We then asked the Davitamon rider if he was feeling sad now that his second attempt proved to be unsuccessful: "You know that if you're riding in the Tour de France, the chance of success is very little," he answered. "During the last fifty kilometres I thought that it would be over for us. But after the fall of the three others, surprisingly I found that we could hold on quite well. Arriving at the last climb, my tank was empty and I had to let go of the others. Maybe that was because I've worked very hard to make a success of our escape. The peloton didn't allow us more than a minute for a long time." But hopefully for Aerts, he can find success in a third escape.

Croaky Horner getting better

By Brecht Decaluwe in Gap

Chris Horner, the American rider in the Davitamon team had a couple of hard days. At the finish line we asked him how he got through the stage. The American commented with a croaky voice: "I'm a little better, but I still have bad moments. Today there were two hours where I felt almost normal, that's already a huge improvement on the other three days."

Evans and Rogers look good in Gap

By John Trevorrow in Gap

Sunday turned out to be a very tough day in the office for the 156 cyclists left in the Tour de France.

The breakaway held sway again, but only just. But a promising sign for Australian fans was the way Cadel Evans moved to the front when the going got really tough in the final five kilometres, finishing an impressive tenth.

"It was a real tough Tour stage out there today," Evans said. "When things started hotting up towards the end, I felt quite good and I thought I might have chance for a stage win. It was not to be, but it was an interesting stage nonetheless. I will enjoy the rest day and then the action begins."

Michael Rogers also looked well in control and finished in 25th spot. A very ill Stuart O'Grady nearly didn't start the stage, though, and it was only his dogged determination that got him through. "It was a terrible day for me. I was vomiting before the start and then during the early part of the stage. I was very close to having to stop," O'Grady said. "That was one of my worst days on a bike - in the top two, actually."

Simon Gerrans was also under a bit of pressure. "It was a real hard day – it was a shit day actually. I am looking forward to the rest day."

Rogers reacts to T-Mobile criticism

Mick Rogers is currently lying 8th overall in the race, 4'51 off the race lead of Oscar Pereiro. There has been criticism of the T Mobile tactics used the other day in the Pyrenees – what is his take on that?

"Well, we tried to take responsibility for the race a bit. Maybe, looking back, we should have gone a bit later, you know," he answered. "If we hadn't done what we did, I think everyone would have been happy just to roll along and keep the tempo. Hey, we tried, we made the race. Maybe we shot ourselves in the foot a bit doing it that early, but we had to try."

"At the stage of the race we were feeling pretty good and we have still got a few lives left. But it was a bloody hard stage and there was a bit of class out in front of me. I still think it's wide open. I mean there are a couple of options. I could ride defensively for a top 10 or give it a go. There's a big step up to the top 5."

Pre-stage 14 quotes

David Millar (Saunier Duval)

Saunier Duval rider David Millar is two weeks into the Tour, and gave some feedback as to how it has been going. "I am just pleased to be here," he stated. "I'm a bit tired after yesterday. It's the hardest race in the world. I happy just to be there and not getting my head kicked into much. It's all a bit new to me at the moment. It's actually a bit of a strange one, not having that Armstrong effect. I think it's a pretty good race, though, bit like the old school."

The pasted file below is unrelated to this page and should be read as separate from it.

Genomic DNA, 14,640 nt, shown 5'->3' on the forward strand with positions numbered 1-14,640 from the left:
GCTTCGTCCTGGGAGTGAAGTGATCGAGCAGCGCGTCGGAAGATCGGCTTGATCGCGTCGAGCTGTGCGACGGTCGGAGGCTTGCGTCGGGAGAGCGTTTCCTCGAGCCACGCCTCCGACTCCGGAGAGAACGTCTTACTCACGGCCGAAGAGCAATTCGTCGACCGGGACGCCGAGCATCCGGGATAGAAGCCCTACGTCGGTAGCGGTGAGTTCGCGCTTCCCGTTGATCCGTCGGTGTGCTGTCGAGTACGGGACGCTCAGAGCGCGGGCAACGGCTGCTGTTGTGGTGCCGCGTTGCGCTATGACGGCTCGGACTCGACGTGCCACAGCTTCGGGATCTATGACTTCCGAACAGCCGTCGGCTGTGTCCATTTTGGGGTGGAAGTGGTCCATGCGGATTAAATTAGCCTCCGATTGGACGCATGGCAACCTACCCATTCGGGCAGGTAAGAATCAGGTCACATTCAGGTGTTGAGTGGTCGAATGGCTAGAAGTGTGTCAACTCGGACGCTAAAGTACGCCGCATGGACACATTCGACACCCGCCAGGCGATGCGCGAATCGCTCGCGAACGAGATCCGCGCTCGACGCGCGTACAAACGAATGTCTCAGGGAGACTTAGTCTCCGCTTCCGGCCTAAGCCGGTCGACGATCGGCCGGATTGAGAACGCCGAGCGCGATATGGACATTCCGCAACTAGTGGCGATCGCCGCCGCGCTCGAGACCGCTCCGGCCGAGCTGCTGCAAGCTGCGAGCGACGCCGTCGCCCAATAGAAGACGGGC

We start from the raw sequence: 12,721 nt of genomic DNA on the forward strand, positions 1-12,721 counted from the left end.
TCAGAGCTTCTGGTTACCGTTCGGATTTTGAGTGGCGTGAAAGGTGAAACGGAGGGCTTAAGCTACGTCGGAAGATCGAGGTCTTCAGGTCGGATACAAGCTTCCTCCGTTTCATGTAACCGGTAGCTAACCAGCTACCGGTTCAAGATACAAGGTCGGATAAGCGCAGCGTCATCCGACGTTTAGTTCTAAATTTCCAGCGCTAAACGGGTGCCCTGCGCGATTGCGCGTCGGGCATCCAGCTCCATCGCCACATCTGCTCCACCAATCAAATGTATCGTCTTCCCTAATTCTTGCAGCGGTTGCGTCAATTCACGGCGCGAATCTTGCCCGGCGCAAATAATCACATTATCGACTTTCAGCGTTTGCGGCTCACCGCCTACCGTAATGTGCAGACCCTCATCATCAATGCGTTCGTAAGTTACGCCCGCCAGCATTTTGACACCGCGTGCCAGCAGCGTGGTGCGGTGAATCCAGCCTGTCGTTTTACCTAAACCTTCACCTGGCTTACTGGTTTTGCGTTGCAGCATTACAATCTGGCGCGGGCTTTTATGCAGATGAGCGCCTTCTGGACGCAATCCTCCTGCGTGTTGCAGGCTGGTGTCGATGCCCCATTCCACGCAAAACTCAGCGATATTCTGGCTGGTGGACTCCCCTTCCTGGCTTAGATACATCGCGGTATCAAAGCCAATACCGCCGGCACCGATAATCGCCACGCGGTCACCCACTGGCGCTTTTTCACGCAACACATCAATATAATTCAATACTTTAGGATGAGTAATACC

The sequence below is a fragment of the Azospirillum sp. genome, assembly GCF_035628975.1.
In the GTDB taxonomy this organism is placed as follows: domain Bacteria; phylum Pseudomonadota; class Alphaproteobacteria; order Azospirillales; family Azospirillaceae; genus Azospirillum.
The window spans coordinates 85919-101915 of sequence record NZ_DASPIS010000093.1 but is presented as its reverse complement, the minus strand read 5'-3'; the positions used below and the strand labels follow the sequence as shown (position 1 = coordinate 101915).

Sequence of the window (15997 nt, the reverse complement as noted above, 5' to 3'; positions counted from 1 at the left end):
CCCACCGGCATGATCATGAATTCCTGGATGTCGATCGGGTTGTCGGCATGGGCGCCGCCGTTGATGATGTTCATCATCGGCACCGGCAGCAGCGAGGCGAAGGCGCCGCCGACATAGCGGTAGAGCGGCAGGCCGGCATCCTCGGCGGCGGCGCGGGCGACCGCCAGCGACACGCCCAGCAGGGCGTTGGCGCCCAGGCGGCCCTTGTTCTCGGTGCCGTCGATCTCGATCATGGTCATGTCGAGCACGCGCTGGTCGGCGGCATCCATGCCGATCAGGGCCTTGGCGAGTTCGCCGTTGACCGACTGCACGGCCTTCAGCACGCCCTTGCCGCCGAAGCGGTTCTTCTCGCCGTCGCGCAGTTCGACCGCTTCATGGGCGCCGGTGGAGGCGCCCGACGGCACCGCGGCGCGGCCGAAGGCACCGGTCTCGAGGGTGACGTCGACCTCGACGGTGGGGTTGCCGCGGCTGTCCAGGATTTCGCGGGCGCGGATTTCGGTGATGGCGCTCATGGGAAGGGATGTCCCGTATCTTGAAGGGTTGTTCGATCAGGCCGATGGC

When asked what his hopes were for the final week, Millar has some set goals. "I would like to get in a couple of breaks. Try to see it out. Get through the Alps and then hopefully do a bit better in the time trial," he said. "There's still more for me with the Tour of Spain and everything. This is the hardest training country in the world."

Cadel Evans (Davitamon-Lotto)

Prior to the start, Evans was asked what he was expecting from the stage. "I think it's going to be pretty hard," he answered. "There are a lot of people here who haven't won a stage yet. There will be plenty trying to get into breaks and get a stage win. Yeah, it's going to be solid. I just want to keep out of trouble, that's the number one thing. Then we'll see what happens at the end of the day."

"I am trying to get through and survive - the same as yesterday, I think. Someone could go away and take 15 or 20 minutes."

It was then suggested to him that it has been a bit of a different Tour this year. He agreed: "Yeah, the last seven years has been all Discovery. There has been a fair difference."

Simon Gerrans (AG2R)

Q: What do you reckon for today?

A: Well, what do you reckon?

Q: A break will go and Simon Gerrans will be in it.

A: Well…I agree a break will go, but I'm not too sure I'll be in it, though.

Robbie McEwen (Davitamon-Lotto)

Points leader Robbie McEwen was asked what he expected from Sunday's stage. "I reckon another break, at least I hope so," he answered. "It will be a hard day today. There may not be any big mountains but there is no flat, it's up and down all day."

Boonen to skip Vuelta

Tom Boonen (Quickstep)
Photo ©: Jon Devich
(Click for larger image)

World champion Tom Boonen (Quick.Step) will not take part in the Vuelta a España, his team confirmed. Instead, he will ride in the Eneco Tour between August 16-23 and the Tour of Britain between August 29 and September 3. Team director Wilfried Peeters explained that Boonen's decision to ride the Vuelta last year was because he had pulled out of the Tour de France prematurely due to a crash. "This time it's different," said Peeters. "Tom has already had a hard season and normally he should ride through to Paris this time. After England [Tour of Britain] we are considering races like the GP Van Steenbergen (September 6), Paris-Brussels (September 9) to work towards the world championships in Salzburg."

Freire has a son

Oscar Freire became a father on Sunday to a baby boy named Marcos. Freire's wife gave birth in a Swiss hospital today, and both she and the boy are doing well.